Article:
Acting Provost Chris Bracey said the faculty code, which establishes standards of behavior and expectations for faculty, is developed based on recommendations from faculty members.
“Under the faculty code, regular faculty participate in the formulation of policy and planning decisions affecting the quality of education and life at the University,” he said in an email. . “This participation includes an active role in the development, revision or elimination of program offerings in each department or school.”
GSEHD Dean Michael Feuer said GSEHD has set a “school-wide priority” to embed diversity, equity, inclusion and anti-racism in all of its courses, in a email at the end of last month.
“We are committed to strengthening the anti-racism STEM education course,” he said. “We are working in consultation with university leadership to develop and implement options for the classroom this semester and beyond.”
Feuer declined to say how Bitler was selected to teach the course.
GW’s Academic Freedom Guidelines, which provide faculty with “freedom of speech” in the classroom, do not permit faculty to speak in ways that disrupt the “academic and educational functions” of the University , according to a set of academic freedom guidelines on the provost’s office website. . There is no mention of the use of racial slurs in the guidelines and the academic freedom clause in the faculty code.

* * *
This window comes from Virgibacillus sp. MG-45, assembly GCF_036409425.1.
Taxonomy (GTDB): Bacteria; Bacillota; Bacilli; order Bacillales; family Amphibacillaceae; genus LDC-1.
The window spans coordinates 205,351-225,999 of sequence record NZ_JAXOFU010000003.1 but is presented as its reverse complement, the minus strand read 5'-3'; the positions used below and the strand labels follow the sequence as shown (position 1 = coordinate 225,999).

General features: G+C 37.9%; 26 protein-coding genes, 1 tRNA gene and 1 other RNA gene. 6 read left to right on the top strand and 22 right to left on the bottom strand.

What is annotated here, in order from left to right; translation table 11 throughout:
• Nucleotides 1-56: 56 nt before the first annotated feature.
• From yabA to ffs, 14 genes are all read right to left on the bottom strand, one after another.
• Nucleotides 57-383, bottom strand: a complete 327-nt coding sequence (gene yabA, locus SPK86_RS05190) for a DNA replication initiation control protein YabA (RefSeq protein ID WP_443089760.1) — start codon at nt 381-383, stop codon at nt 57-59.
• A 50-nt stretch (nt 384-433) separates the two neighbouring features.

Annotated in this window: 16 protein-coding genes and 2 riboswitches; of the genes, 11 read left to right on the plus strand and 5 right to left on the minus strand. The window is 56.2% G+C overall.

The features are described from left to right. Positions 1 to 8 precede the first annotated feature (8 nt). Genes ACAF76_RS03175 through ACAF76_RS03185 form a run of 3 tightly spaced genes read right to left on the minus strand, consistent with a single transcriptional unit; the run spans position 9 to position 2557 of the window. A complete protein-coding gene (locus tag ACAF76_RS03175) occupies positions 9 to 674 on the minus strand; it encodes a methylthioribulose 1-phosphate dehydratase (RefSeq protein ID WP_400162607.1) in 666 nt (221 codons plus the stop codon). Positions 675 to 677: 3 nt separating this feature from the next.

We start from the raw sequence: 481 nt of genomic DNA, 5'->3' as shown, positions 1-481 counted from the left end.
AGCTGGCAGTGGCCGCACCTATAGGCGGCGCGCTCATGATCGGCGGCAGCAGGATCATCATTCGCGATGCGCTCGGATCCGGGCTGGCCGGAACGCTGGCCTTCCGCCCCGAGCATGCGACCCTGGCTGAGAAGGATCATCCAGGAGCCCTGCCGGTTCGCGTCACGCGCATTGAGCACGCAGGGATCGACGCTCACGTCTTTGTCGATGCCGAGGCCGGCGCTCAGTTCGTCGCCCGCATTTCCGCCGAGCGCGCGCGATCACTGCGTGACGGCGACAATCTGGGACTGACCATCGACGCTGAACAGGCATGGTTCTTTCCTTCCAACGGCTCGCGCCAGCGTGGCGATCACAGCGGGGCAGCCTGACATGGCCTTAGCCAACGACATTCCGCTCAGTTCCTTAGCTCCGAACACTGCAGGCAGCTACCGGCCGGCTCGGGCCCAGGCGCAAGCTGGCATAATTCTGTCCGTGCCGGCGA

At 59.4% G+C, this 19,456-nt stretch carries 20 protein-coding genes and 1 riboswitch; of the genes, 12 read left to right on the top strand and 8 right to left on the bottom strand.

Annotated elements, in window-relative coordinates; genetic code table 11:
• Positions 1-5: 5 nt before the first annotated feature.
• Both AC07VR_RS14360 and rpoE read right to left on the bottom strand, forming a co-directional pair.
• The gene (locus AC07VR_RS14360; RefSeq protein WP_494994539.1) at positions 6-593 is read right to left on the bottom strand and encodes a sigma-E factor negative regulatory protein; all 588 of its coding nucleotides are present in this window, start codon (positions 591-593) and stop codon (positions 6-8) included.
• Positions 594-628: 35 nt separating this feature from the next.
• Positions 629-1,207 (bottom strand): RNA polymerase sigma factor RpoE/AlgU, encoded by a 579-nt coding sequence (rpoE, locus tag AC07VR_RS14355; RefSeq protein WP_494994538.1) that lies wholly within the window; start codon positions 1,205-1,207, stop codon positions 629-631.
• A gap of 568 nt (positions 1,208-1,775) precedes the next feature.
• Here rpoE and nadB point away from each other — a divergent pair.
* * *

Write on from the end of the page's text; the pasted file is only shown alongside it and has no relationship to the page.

Students in the Anti-Racist STEM Education course said that after Bitler’s use of the N-word, instruction in the class was suspended for three lessons as administrators planned for the course’s future. Students said they had the choice of a new instructor, guest lecturers, or independent study for the remainder of the course.
Faculty may also “enjoy freedom of investigation,” according to the academic freedom clause of the faculty code.
Higher education experts have said professors should refrain from using racial slurs and sensitive language in class except for educational purposes, and should issue trigger warnings to students in class who could be affected by language.
Jamel Donnor, associate professor of American and African studies at the College of William and Mary, said that if teachers were to use very sensitive language in the classroom, they had to be prepared for the consequences that come with it, such as the withdrawal of class or university. He said higher education institutions are becoming more racially aware, following the recent racial reckoning that has accompanied the Black Lives Matter movement and other racial movements across the United States.
“It’s getting harder and harder for teachers to feign ignorance when there’s so much out there,” he said.
James Turk, director of the Center for Free Expression and a distinguished visiting scholar at Ryerson University in Toronto, Canada, said professors should avoid using harmful language without academic “justification”, as in the case of Bitler.
“It’s never acceptable to use these kinds of words gratuitously, even descriptively, that is, given their emotional charge,” he said.